ça c'était en 2007 ....
WASHINGTON -- A Food and Drug Administration panel of outside medical experts said Thursday the agency should not approve Arcoxia, a Vioxx-like drug by Merck & Co.
The panel voted 20 to 1 against approval of the drug amid concerns it raises the risks of heart attacks and strokes.
The FDA usually follows the advice of its panels but is not required to. The FDA is expected to make a final decision on whether to approve Arcoxia by the end of April.
Arcoxia falls into the same class as Vioxx, which was widely used to treat Merck asked the FDA to approve Arcoxia, a drug that falls into the same class as Vioxx, to treat osteoarthritis. Vioxx was pulled off the market in September 2004 after it was linked to an increased risk of heart attacks and strokes.
David Graham, who works in the FDA's Office of Surveillance and Epidemiology, earlier said if the agency were to approve Arcoxia that it could amount to a "potential public health disaster" and a replay of Vioxx. Mr. Graham outlined his views in a presentation Thursday to the outside panel. Mr. Graham has criticized his agency's handling of Vioxx.
Earlier this week, the FDA said proposed prescription painkillers should fill an unmet medical need for patients who have no other "relatively safer" alternatives, suggesting Arcoxia faces a tough road in getting FDA approval.
Pfizer Inc.'s Celebrex is the only so-called Cox-2 drug on the U.S. market. Cox-2s were designed to be easier on the stomach than older anti-inflammatory drugs, or NSAIDs, which include ibuprofen and naproxen. NSAIDs inhibit the both Cox-2 and Cox-1 enzymes in order to cut pain, however Cox-1 is also related to stomach functioning.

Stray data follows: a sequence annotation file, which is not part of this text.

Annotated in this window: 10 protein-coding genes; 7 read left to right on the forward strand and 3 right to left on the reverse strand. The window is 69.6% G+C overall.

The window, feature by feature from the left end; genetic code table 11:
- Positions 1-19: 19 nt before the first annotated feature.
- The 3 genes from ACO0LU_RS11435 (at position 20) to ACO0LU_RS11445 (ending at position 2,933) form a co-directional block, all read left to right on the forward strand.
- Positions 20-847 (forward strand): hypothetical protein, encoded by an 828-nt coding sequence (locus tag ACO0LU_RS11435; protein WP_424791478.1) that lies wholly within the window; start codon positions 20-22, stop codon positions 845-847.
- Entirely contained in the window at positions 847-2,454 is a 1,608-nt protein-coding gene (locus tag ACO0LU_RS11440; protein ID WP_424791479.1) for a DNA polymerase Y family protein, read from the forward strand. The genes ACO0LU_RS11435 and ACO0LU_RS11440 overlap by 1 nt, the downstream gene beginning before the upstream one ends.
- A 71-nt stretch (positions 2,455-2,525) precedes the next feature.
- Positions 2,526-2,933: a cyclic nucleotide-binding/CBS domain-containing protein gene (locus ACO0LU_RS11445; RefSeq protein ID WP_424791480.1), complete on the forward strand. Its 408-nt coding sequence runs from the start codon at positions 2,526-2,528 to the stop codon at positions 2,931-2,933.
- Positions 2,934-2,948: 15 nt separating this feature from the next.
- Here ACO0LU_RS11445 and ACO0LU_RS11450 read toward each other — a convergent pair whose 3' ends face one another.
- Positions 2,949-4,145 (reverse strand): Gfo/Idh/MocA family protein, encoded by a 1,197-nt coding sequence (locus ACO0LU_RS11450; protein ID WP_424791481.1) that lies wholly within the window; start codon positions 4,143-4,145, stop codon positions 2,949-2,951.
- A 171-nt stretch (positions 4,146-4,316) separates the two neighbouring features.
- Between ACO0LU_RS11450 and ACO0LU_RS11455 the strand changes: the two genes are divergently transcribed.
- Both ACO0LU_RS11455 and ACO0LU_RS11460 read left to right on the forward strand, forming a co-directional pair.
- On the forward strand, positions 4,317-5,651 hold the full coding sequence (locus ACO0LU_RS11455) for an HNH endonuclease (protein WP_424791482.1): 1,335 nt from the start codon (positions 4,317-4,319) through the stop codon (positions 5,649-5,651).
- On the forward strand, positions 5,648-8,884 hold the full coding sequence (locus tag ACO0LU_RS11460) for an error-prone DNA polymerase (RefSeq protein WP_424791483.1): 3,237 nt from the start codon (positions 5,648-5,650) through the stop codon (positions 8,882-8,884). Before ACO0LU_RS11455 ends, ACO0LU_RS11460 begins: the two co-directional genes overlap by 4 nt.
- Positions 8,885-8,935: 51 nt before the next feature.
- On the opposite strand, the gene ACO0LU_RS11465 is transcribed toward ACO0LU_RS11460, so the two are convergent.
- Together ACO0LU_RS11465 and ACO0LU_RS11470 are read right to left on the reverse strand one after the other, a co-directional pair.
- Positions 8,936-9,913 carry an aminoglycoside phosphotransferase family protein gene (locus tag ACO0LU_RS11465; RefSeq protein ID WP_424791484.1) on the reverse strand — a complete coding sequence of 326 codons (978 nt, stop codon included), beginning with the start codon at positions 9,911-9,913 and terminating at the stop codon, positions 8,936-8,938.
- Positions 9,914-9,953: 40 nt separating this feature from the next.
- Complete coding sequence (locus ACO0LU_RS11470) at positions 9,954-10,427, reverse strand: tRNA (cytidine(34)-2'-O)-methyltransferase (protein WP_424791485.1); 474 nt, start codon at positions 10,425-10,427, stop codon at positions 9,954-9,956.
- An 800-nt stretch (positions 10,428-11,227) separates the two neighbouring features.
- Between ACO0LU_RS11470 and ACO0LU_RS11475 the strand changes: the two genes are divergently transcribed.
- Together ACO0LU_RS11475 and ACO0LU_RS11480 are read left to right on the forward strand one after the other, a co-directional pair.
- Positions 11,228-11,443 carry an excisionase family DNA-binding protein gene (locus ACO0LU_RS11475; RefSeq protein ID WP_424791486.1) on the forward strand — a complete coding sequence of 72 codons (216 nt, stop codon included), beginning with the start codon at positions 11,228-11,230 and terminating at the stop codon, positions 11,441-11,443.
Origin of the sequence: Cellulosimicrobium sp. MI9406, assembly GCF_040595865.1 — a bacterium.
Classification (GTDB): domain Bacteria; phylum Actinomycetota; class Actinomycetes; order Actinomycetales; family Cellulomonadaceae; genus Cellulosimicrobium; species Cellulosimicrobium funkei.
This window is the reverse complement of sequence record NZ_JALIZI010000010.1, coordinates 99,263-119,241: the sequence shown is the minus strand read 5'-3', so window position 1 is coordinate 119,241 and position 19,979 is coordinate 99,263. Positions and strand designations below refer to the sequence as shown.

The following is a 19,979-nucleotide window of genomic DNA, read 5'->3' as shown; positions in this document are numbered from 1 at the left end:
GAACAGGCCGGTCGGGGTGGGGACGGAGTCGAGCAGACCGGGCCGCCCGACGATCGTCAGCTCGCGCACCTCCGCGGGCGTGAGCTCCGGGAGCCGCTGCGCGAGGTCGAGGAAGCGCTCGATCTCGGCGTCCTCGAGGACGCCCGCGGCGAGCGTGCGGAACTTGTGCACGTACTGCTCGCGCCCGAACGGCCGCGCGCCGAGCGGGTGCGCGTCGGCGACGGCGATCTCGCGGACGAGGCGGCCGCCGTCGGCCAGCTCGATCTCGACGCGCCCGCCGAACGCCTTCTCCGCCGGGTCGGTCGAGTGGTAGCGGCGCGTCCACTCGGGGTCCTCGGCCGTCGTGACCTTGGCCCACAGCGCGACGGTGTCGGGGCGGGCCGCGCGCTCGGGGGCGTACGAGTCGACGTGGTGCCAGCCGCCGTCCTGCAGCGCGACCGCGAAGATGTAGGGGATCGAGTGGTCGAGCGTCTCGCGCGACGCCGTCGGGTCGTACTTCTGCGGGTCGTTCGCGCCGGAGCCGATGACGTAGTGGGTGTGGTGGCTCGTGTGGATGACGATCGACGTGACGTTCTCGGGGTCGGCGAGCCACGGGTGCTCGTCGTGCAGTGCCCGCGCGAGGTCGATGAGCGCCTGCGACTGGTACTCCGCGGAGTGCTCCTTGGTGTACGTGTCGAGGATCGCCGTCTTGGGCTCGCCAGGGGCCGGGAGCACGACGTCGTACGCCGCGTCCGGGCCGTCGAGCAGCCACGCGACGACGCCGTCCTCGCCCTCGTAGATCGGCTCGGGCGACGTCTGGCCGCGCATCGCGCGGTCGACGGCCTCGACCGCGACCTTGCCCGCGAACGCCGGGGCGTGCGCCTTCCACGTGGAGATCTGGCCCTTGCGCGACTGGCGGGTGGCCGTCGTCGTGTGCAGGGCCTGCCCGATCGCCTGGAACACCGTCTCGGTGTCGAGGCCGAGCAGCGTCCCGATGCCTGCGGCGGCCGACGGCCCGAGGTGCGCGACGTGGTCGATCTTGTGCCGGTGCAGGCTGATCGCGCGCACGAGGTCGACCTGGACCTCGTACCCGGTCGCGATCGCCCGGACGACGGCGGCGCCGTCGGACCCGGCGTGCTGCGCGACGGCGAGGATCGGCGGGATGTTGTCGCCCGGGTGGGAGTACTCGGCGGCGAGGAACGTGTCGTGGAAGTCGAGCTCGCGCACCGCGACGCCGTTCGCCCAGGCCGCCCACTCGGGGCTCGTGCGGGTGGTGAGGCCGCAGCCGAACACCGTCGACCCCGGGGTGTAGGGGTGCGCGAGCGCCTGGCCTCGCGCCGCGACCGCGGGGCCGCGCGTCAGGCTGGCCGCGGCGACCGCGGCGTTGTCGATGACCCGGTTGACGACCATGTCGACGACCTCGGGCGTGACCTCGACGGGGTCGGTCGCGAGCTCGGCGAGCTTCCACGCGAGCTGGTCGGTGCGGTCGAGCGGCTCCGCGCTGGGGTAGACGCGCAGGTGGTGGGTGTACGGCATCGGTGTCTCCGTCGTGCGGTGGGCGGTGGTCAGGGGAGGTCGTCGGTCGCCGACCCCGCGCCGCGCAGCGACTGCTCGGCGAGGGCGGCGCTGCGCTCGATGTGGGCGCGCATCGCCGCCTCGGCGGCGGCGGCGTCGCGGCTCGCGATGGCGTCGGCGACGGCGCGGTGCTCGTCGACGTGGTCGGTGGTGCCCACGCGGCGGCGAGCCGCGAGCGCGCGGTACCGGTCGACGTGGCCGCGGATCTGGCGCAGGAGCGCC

Peter Kim, the president of Merck's research laboratories, said osteoarthritis is an "under-served condition" that's getting worse as the population ages.
"We believe [Arcoxia] represents a valuable treatment option for patients with osteoarthritis," Mr. Kim said. Arcoxia is on the market in more than 60 countries, and Mr. Kim said U.S. patients should have the option to use it as well.
The FDA said it now assumes all prescription nonsteroidal anti-inflammatory drugs, or NSAIDs, which include ibuprofen and naproxen, carry an increased risk of cardiovascular problems. Drugs such as Celebrex and Arcoxia, also fall into the broader NSAID class.
In briefing documents prepared for Thursday's meeting, the FDA said, "a new product that appears to have an increased overall risk profile for CV disease, particularly beyond that seen with other drugs, would not be appropriate for marketing unless the product fills an unmet medical need for a particular patient population that has no relatively safer approved products available to them, and provides a reasonable risk to benefit balance for that population."
John Mack, Editor & Publisher